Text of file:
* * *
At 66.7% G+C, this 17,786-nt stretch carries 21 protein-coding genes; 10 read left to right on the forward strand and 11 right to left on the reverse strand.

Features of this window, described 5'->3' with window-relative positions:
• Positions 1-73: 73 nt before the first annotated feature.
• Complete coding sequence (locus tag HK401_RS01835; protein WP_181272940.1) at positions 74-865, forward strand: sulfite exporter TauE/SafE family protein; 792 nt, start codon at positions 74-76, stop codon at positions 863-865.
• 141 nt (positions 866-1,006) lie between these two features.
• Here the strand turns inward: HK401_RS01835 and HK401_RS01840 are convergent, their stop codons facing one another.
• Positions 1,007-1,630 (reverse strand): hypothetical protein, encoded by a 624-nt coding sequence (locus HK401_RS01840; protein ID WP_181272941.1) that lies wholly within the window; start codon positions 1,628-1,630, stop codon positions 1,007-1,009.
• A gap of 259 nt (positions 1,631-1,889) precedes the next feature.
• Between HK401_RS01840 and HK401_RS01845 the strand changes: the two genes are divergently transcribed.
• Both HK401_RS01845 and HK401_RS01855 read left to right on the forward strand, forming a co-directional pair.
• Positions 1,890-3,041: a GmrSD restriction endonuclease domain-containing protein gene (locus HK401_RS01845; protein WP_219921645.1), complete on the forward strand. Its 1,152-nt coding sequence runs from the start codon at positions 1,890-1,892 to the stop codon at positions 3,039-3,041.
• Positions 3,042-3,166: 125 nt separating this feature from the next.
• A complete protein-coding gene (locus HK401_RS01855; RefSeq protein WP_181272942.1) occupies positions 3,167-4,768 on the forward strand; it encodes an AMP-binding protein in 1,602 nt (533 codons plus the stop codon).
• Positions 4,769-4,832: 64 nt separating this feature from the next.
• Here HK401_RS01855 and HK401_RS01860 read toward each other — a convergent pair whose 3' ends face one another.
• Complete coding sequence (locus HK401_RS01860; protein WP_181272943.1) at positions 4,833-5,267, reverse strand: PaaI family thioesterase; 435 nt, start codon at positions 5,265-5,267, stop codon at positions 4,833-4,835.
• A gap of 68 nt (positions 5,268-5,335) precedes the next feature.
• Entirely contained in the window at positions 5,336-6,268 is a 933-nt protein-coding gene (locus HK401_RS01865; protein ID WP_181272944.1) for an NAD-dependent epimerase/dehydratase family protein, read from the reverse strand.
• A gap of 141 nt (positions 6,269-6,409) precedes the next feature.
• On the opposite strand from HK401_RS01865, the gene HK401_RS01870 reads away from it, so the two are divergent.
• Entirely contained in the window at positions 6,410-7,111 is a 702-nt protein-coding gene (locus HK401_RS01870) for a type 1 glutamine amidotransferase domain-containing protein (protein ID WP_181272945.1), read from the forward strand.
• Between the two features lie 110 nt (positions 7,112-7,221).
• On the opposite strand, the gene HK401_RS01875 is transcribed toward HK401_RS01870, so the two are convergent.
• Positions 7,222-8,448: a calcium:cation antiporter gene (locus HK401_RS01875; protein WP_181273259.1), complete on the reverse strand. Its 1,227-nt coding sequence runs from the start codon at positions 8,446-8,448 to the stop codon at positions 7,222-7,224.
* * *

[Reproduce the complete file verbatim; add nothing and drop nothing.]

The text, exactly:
At 66.7% G+C, this 17,786-nt stretch carries 21 protein-coding genes; 10 read left to right on the forward strand and 11 right to left on the reverse strand.

Features of this window, described 5'->3' with window-relative positions:
• Positions 1-73: 73 nt before the first annotated feature.
• Complete coding sequence (locus tag HK401_RS01835; protein WP_181272940.1) at positions 74-865, forward strand: sulfite exporter TauE/SafE family protein; 792 nt, start codon at positions 74-76, stop codon at positions 863-865.
• 141 nt (positions 866-1,006) lie between these two features.
• Here the strand turns inward: HK401_RS01835 and HK401_RS01840 are convergent, their stop codons facing one another.
• Positions 1,007-1,630 (reverse strand): hypothetical protein, encoded by a 624-nt coding sequence (locus HK401_RS01840; protein ID WP_181272941.1) that lies wholly within the window; start codon positions 1,628-1,630, stop codon positions 1,007-1,009.
• A gap of 259 nt (positions 1,631-1,889) precedes the next feature.
• Between HK401_RS01840 and HK401_RS01845 the strand changes: the two genes are divergently transcribed.
• Both HK401_RS01845 and HK401_RS01855 read left to right on the forward strand, forming a co-directional pair.
• Positions 1,890-3,041: a GmrSD restriction endonuclease domain-containing protein gene (locus HK401_RS01845; protein WP_219921645.1), complete on the forward strand. Its 1,152-nt coding sequence runs from the start codon at positions 1,890-1,892 to the stop codon at positions 3,039-3,041.
• Positions 3,042-3,166: 125 nt separating this feature from the next.
• A complete protein-coding gene (locus HK401_RS01855; RefSeq protein WP_181272942.1) occupies positions 3,167-4,768 on the forward strand; it encodes an AMP-binding protein in 1,602 nt (533 codons plus the stop codon).
• Positions 4,769-4,832: 64 nt separating this feature from the next.
• Here HK401_RS01855 and HK401_RS01860 read toward each other — a convergent pair whose 3' ends face one another.
• Complete coding sequence (locus HK401_RS01860; protein WP_181272943.1) at positions 4,833-5,267, reverse strand: PaaI family thioesterase; 435 nt, start codon at positions 5,265-5,267, stop codon at positions 4,833-4,835.
• A gap of 68 nt (positions 5,268-5,335) precedes the next feature.
• Entirely contained in the window at positions 5,336-6,268 is a 933-nt protein-coding gene (locus HK401_RS01865; protein ID WP_181272944.1) for an NAD-dependent epimerase/dehydratase family protein, read from the reverse strand.
• A gap of 141 nt (positions 6,269-6,409) precedes the next feature.
• On the opposite strand from HK401_RS01865, the gene HK401_RS01870 reads away from it, so the two are divergent.
• Entirely contained in the window at positions 6,410-7,111 is a 702-nt protein-coding gene (locus HK401_RS01870) for a type 1 glutamine amidotransferase domain-containing protein (protein ID WP_181272945.1), read from the forward strand.
• Between the two features lie 110 nt (positions 7,112-7,221).
• On the opposite strand, the gene HK401_RS01875 is transcribed toward HK401_RS01870, so the two are convergent.
• Positions 7,222-8,448: a calcium:cation antiporter gene (locus HK401_RS01875; protein WP_181273259.1), complete on the reverse strand. Its 1,227-nt coding sequence runs from the start codon at positions 8,446-8,448 to the stop codon at positions 7,222-7,224.